Last week I added a book to a tall bookshelf, and wondered, in my purging frame of mind, if there were a book in that collection that I might remove in exchange. A fat volume of Ogden Nash’s poetry caught my eye, and I couldn’t remember the last time I’d looked in it, so I ended up chuckling to myself for an hour as I perused the dozen pages that I found marked with post-it’s — by me, of course. I decided to keep the book around. It’s a good one for reading by the fire when one is tired from cleaning out closets and so forth.
Just a little bit about the poet, from this page: “His first writing job, in New York, was composing streetcar card ads for a firm that had previously employed F. Scott Fitzgerald. His passion, though, was rhyme. ‘I think in terms of rhyme,’ he said, ‘and have since I was six years old.’ (He once said that he almost fell in love with a woman named ‘Mrs. Blorange’ because he was so fascinated with her name—orange being one of the few words in the language, along with silver and pilgrim—that has no standard words with which to rhyme.)”
Note: In the poem below, mulcted means swindled.
Experience to Let
Experience is a futile teacher,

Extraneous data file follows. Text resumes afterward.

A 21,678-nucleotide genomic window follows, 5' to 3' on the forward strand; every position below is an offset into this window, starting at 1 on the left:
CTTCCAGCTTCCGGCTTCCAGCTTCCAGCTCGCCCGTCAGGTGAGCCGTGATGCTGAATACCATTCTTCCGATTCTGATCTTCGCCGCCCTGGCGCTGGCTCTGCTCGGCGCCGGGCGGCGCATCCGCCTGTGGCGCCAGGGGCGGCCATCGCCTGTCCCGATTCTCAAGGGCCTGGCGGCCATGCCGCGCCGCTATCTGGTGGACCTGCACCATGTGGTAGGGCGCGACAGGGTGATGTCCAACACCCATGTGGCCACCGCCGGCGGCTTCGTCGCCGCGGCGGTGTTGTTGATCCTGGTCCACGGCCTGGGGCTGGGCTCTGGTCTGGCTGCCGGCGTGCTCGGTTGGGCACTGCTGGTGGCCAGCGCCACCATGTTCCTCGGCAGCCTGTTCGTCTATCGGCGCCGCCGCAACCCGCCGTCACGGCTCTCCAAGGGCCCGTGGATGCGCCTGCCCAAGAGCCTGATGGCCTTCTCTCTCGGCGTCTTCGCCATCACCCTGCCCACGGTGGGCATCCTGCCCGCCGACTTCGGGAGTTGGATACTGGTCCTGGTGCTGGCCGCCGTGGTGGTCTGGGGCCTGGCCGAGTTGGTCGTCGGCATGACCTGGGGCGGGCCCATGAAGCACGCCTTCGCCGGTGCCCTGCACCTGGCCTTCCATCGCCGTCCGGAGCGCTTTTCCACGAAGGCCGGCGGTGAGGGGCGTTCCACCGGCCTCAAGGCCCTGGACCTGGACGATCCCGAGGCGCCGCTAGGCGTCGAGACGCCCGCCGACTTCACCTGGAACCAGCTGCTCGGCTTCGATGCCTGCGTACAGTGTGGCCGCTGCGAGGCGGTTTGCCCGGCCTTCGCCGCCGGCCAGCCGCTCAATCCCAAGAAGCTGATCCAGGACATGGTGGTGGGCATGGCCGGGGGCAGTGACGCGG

Experience is a prosy preacher,
Experience is a fruit tree fruitless,
Experience is a shoe tree bootless.
For sterile wearience and drearience,
Depend, my boy, upon experience.
The burnt child, urged by rankling ire,
Can hardly wait to get back at the fire.
And, mulcted in the gambling den,
Men stand in line to gamble again.
Who says that he can drink or not?
The sober man? Nay, nay, the sot.
He who has never tasted jail
Lives well within the legal pale,
While he who’s served a heavy sentence
Renews the racket, not repentance.
The nation bankrupt by a war
Thinks to recoup with just one more;
The wretched golfer, divot-bound,
Persists in dreams of the perfect round;
Life’s little suckers chirp like crickets
While spending their all on losing tickets.
People whose instinct instructs them naught,
But must by experience be taught,
Will never learn by suffering once,
But ever and ever play the dunce.
Experience! Wise men do not need it!
Experience! Idiots do not head it!
I’d trade my lake of experience
For just one drop of common sense.
from I’m A Stranger Here Myself © 1938
And here is a bonus poem for you, a wise little rhyme that makes me wonder if its wisdom was for him common sense, or came by experience. From what I can tell, his marriage was till death, and there doesn’t seem to be any drama surrounding it to make a long Wikipedia post. I hope his wife enjoyed his funny verses!
To keep your marriage brimming,
with love in the loving cup,
whenever you’re wrong, admit it;
whenever you’re right, shut up.